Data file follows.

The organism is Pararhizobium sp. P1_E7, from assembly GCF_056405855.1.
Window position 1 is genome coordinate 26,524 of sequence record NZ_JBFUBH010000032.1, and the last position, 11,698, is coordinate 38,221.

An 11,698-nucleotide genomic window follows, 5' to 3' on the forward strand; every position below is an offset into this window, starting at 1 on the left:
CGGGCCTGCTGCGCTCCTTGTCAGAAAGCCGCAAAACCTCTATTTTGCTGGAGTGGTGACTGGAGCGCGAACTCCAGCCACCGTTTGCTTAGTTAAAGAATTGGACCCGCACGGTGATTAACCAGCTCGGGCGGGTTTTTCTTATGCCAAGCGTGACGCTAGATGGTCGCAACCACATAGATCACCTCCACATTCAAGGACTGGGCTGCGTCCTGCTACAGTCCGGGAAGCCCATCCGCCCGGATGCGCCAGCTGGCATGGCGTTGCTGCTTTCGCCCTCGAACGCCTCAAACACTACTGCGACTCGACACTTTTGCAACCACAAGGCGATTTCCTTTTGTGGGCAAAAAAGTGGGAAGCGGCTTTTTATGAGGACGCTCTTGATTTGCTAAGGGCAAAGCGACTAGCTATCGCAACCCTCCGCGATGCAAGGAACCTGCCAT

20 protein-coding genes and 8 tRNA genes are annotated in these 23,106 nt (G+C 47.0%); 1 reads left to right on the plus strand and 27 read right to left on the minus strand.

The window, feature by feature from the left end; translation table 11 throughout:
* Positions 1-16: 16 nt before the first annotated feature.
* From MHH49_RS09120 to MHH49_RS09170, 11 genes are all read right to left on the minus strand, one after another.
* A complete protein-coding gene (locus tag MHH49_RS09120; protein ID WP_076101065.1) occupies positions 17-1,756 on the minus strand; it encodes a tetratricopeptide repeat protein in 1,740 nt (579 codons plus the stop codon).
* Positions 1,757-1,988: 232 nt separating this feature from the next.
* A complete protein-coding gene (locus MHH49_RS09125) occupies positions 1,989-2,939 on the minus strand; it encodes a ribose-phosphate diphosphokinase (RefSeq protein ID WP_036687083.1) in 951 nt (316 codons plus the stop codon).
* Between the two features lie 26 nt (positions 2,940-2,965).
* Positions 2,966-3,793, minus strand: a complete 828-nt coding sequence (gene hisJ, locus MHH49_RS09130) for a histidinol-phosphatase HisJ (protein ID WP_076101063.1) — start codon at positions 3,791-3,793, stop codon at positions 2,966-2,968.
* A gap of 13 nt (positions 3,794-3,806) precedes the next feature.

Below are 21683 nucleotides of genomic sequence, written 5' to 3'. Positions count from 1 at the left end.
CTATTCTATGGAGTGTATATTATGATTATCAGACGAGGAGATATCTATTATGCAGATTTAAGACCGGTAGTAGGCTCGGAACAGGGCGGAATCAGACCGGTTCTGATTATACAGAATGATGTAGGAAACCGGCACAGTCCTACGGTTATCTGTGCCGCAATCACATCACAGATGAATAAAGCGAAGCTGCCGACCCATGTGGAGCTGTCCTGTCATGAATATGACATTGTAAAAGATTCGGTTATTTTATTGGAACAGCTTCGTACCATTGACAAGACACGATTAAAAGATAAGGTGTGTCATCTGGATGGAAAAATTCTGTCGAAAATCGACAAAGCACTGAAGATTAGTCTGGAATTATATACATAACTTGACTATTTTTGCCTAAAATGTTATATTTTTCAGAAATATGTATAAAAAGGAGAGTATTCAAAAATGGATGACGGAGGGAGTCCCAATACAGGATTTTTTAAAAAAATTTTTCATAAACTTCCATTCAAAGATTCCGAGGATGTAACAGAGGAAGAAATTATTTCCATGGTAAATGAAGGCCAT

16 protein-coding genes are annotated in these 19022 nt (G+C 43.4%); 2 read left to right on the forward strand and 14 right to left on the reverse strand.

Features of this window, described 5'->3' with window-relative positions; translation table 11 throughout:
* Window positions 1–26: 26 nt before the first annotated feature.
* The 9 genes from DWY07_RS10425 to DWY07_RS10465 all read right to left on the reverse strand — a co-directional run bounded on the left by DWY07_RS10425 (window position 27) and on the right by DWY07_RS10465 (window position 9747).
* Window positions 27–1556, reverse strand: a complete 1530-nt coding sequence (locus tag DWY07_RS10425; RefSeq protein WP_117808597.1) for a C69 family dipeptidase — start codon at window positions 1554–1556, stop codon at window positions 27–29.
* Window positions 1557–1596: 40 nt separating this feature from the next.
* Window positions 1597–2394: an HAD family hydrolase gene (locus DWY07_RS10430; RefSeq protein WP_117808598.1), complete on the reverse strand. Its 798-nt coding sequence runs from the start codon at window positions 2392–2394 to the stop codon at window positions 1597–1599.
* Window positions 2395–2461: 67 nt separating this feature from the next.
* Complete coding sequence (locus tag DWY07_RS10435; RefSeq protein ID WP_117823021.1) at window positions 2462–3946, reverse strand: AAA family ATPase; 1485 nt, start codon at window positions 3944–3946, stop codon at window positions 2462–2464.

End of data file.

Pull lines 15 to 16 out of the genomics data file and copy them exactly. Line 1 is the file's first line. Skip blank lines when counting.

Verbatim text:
Below are 21683 nucleotides of genomic sequence, written 5' to 3'. Positions count from 1 at the left end.
CTATTCTATGGAGTGTATATTATGATTATCAGACGAGGAGATATCTATTATGCAGATTTAAGACCGGTAGTAGGCTCGGAACAGGGCGGAATCAGACCGGTTCTGATTATACAGAATGATGTAGGAAACCGGCACAGTCCTACGGTTATCTGTGCCGCAATCACATCACAGATGAATAAAGCGAAGCTGCCGACCCATGTGGAGCTGTCCTGTCATGAATATGACATTGTAAAAGATTCGGTTATTTTATTGGAACAGCTTCGTACCATTGACAAGACACGATTAAAAGATAAGGTGTGTCATCTGGATGGAAAAATTCTGTCGAAAATCGACAAAGCACTGAAGATTAGTCTGGAATTATATACATAACTTGACTATTTTTGCCTAAAATGTTATATTTTTCAGAAATATGTATAAAAAGGAGAGTATTCAAAAATGGATGACGGAGGGAGTCCCAATACAGGATTTTTTAAAAAAATTTTTCATAAACTTCCATTCAAAGATTCCGAGGATGTAACAGAGGAAGAAATTATTTCCATGGTAAATGAAGGCCAT